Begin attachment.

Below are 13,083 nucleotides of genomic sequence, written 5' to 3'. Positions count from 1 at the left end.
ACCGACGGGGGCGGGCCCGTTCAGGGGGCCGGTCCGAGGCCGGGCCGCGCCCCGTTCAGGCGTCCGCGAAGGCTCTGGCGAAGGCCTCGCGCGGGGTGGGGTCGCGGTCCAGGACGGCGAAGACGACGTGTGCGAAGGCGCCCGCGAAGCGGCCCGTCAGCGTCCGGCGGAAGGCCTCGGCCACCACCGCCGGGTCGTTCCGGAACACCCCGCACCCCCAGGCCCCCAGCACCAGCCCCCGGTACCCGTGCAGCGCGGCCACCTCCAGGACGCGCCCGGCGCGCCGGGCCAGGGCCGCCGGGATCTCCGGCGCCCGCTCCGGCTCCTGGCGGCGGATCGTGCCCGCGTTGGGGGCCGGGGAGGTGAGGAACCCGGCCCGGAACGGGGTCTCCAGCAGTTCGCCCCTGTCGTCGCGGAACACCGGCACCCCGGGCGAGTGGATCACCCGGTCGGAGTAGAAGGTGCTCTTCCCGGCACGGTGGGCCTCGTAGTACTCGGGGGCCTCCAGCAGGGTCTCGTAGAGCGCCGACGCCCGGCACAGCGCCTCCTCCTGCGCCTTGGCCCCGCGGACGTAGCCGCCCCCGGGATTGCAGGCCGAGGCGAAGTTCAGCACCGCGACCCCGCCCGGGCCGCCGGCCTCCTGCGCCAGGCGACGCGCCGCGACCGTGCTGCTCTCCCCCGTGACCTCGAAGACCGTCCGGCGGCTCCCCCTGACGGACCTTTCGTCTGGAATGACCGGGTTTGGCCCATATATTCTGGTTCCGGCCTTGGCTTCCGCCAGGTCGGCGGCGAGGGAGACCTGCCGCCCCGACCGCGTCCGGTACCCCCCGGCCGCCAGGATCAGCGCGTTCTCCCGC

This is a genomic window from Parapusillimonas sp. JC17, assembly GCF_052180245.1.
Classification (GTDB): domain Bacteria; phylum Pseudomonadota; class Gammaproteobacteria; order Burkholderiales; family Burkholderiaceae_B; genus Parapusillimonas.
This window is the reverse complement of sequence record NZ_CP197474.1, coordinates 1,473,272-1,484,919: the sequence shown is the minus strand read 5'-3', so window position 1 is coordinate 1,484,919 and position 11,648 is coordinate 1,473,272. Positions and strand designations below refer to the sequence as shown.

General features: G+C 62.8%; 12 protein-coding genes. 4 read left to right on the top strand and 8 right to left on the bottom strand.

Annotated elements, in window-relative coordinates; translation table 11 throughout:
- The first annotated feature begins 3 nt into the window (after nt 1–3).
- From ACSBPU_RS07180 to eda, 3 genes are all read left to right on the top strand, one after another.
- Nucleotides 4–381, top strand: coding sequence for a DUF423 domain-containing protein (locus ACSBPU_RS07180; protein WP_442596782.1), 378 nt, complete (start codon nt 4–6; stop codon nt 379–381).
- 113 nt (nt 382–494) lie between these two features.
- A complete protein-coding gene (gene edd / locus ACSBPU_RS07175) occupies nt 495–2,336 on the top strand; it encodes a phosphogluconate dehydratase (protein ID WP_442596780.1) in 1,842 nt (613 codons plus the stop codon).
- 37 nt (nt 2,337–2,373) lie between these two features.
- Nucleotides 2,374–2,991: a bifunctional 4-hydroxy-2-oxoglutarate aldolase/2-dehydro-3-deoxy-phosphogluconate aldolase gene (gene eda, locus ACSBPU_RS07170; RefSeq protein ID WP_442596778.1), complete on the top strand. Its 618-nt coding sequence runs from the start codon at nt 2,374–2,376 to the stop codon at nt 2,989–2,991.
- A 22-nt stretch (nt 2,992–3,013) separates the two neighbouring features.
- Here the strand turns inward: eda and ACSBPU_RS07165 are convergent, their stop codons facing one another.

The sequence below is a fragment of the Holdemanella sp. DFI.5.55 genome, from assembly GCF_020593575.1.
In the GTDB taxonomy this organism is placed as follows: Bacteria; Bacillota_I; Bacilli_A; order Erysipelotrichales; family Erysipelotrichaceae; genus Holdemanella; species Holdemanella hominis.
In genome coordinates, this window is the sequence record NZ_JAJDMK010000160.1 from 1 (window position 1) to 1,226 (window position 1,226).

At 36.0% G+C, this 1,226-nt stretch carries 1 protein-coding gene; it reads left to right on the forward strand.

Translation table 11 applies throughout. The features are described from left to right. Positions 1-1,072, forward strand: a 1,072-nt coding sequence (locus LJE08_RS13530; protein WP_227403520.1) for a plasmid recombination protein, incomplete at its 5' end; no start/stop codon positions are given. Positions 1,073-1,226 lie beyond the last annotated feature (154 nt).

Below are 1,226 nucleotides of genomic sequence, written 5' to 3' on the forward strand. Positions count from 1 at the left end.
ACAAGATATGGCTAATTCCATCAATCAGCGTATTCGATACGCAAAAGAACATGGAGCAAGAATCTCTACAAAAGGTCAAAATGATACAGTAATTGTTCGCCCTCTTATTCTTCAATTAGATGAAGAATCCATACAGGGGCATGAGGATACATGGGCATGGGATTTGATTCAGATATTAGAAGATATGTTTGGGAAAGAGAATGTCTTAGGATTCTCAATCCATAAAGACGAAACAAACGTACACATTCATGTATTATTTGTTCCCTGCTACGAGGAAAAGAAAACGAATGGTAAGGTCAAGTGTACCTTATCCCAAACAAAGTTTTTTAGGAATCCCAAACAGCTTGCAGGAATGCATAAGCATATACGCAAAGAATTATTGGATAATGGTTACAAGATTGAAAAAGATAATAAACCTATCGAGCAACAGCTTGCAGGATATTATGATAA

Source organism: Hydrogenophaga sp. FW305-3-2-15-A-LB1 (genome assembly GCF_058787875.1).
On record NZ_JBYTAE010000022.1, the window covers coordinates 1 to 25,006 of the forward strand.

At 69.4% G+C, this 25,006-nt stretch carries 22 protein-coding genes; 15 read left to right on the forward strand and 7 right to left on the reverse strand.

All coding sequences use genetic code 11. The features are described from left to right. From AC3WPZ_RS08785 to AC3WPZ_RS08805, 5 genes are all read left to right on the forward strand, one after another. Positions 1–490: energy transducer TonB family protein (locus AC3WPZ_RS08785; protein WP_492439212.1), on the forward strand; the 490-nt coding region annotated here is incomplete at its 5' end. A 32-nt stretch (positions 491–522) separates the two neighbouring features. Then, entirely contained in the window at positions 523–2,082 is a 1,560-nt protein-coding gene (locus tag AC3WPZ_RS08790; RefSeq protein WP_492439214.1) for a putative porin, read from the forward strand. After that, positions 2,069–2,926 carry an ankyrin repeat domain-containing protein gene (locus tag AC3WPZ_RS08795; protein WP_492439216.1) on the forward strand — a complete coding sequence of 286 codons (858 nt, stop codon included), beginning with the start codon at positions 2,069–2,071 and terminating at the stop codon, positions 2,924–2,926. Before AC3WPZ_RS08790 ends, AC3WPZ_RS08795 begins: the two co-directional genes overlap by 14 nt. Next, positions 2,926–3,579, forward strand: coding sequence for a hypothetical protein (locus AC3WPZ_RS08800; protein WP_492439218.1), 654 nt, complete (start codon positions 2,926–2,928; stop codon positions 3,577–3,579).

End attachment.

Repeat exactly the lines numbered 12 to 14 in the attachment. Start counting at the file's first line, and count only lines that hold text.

- A complete protein-coding gene (gene edd / locus ACSBPU_RS07175) occupies nt 495–2,336 on the top strand; it encodes a phosphogluconate dehydratase (protein ID WP_442596780.1) in 1,842 nt (613 codons plus the stop codon).
- 37 nt (nt 2,337–2,373) lie between these two features.
- Nucleotides 2,374–2,991: a bifunctional 4-hydroxy-2-oxoglutarate aldolase/2-dehydro-3-deoxy-phosphogluconate aldolase gene (gene eda, locus ACSBPU_RS07170; RefSeq protein ID WP_442596778.1), complete on the top strand. Its 618-nt coding sequence runs from the start codon at nt 2,374–2,376 to the stop codon at nt 2,989–2,991.